Death on the Ice
8 journalers for this copy...
Since the big seal-hunts have become such a sensitive topic in recent years, it's sometimes difficult to read about the sealing industry early in the last century without considerable bias - rather like reading Moby Dick now, and feeling more sympathy for the whales than for the humans! I think I've managed to acquire enough double-think to blend an appreciation of the trials of the people who risk life and limb to wrest a living from dangerous jobs such as whaling or sealing with my own conservationist sensibility, but at times it's a bit of a stretch, as when the author describes the method of seal-killing and the fact that since the valuable cargo consisted of fur and fat, so most of the meat was abandoned on the ice...
That said, I found this account riveting and mind-boggling - and quite informative. It goes into the history of the Newfoundland sealing industry up to that time, including concerns about the ill-treatment of the sealing men, and details the working conditions, which were appalling and very dangerous. The first casualty of the hunt documented here was a man who slipped on the greasy, bloody deck and fell through a hatch, breaking his back and suffering internal injuries.
But that was only the beginning. The significant part of this story has to do with the combination of errors, misjudgements, and bad luck that resulted in 132 men from two different ships being abandoned on the ice for two days and nights, with each ship's crew believing that their men must be on the other ship. The lack of radios and the ignorance of the effect of a steel-built ship on compasses were factors, but there were many fundamental oversights and negligence that are hard to explain away.
The stranded men were in a truly difficult situation, as they had not gone out with any expectation of having to spend the night on the ice - no shelter, no supplies, and many without even heavy clothing, as the work of sealing generally kept them plenty warm without it. And while survival in the Arctic under those circumstances is challenging enough, these men all knew - knew! - that their ships were nearby, possibly within easy walking distance, but in the rising storm and darkness, and in the absence of reliable compasses and any prolonged signals from the ships to indicate their position, they couldn't find them... And when they did see ships - their own or others - the ships either didn't see them or assumed they had their own ship to return to, and sailed on by. The accounts of what they went through are intense, and rival those I've read in polar-exploration books such as The Worst Journey in the World.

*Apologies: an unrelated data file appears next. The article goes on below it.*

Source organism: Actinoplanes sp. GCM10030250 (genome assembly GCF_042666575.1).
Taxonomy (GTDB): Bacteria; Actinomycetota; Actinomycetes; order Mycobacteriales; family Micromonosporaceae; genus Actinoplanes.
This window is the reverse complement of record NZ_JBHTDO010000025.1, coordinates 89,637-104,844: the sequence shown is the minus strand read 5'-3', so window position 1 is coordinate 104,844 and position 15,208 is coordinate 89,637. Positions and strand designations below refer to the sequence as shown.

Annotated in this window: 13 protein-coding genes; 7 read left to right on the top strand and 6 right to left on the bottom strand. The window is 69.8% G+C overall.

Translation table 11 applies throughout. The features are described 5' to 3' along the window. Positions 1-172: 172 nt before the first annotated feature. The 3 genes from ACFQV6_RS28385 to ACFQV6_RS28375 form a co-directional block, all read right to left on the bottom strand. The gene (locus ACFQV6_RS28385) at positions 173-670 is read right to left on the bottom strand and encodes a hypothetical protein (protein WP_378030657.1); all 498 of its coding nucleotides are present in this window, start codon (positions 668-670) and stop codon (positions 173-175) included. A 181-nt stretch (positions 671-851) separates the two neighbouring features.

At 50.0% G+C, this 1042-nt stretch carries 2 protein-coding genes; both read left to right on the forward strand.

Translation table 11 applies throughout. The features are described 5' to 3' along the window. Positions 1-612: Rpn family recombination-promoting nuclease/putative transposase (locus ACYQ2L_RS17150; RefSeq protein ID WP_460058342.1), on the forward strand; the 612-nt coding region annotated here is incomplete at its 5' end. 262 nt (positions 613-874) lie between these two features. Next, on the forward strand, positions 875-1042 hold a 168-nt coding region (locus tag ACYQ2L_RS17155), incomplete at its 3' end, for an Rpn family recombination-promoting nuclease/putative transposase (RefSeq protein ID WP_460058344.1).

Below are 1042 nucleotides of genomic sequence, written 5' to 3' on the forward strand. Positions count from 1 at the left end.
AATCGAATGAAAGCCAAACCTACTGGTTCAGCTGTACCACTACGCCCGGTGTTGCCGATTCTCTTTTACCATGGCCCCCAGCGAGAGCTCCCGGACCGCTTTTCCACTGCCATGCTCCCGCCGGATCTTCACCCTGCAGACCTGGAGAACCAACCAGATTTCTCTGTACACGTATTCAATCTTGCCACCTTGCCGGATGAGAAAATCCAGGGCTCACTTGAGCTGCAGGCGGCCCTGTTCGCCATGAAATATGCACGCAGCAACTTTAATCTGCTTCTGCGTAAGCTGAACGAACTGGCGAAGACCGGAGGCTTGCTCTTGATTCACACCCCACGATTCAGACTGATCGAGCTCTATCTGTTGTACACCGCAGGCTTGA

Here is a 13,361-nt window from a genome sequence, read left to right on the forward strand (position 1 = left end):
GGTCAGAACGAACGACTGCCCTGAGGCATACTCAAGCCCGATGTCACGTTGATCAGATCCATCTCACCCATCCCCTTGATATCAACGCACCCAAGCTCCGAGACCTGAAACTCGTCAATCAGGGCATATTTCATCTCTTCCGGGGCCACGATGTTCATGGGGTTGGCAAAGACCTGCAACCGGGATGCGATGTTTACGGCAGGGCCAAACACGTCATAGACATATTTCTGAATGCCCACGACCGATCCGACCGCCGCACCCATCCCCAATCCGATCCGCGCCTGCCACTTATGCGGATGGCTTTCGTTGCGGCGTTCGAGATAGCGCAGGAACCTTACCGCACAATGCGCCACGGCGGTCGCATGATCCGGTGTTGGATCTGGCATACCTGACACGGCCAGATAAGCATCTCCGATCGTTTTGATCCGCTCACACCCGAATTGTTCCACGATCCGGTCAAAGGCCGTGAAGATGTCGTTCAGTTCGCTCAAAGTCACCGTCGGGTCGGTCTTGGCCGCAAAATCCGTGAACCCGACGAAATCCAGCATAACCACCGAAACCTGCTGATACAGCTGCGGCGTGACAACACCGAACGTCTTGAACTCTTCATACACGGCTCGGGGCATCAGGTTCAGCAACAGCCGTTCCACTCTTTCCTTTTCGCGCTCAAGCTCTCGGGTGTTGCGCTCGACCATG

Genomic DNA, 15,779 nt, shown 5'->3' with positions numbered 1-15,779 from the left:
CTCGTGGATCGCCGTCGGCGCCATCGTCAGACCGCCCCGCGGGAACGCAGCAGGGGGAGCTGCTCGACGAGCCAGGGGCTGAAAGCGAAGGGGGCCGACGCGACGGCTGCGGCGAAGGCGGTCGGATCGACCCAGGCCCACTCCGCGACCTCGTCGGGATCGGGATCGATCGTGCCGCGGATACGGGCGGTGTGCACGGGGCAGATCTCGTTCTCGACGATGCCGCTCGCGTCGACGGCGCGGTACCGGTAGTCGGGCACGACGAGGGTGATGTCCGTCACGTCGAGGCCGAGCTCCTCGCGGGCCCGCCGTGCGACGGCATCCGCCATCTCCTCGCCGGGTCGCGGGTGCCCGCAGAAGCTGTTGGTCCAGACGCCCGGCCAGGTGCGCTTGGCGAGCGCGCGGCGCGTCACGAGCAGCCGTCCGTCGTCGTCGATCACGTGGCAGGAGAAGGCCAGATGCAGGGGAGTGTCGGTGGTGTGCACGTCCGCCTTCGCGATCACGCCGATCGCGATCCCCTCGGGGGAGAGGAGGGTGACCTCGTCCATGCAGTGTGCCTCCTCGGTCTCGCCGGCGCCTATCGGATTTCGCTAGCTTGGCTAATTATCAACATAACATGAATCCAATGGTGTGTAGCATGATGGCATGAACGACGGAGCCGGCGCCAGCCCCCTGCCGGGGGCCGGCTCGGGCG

Two days later, when the captains of the ships involved realized what had happened and went looking for the lost men, two-thirds of the men were dead, some found huddled together, frozen solid; others, reported by survivors as having lost their minds and walked into the sea, would never be found. Many of the survivors had severe frostbite. The resulting investigation was a huge media sensation at the time, though - as often happens in such cases - the courts sought a scapegoat, and the results of it all were such as to infuriate the survivors at the time, and the reader today!
A fascinating account. Recommended. [Some information online here.]
The book is a trade paperback weighing about 9 ounces. I'll accommodate domestic-only (and other) mailing preferences as best I can; if I get enough participants who are willing to handle the necessary postage/customs-forms requirements, I'll make it an international ray. Please post a reply in the forum thread or PM me if you'd like to participate, and include any mailing restrictions you may have.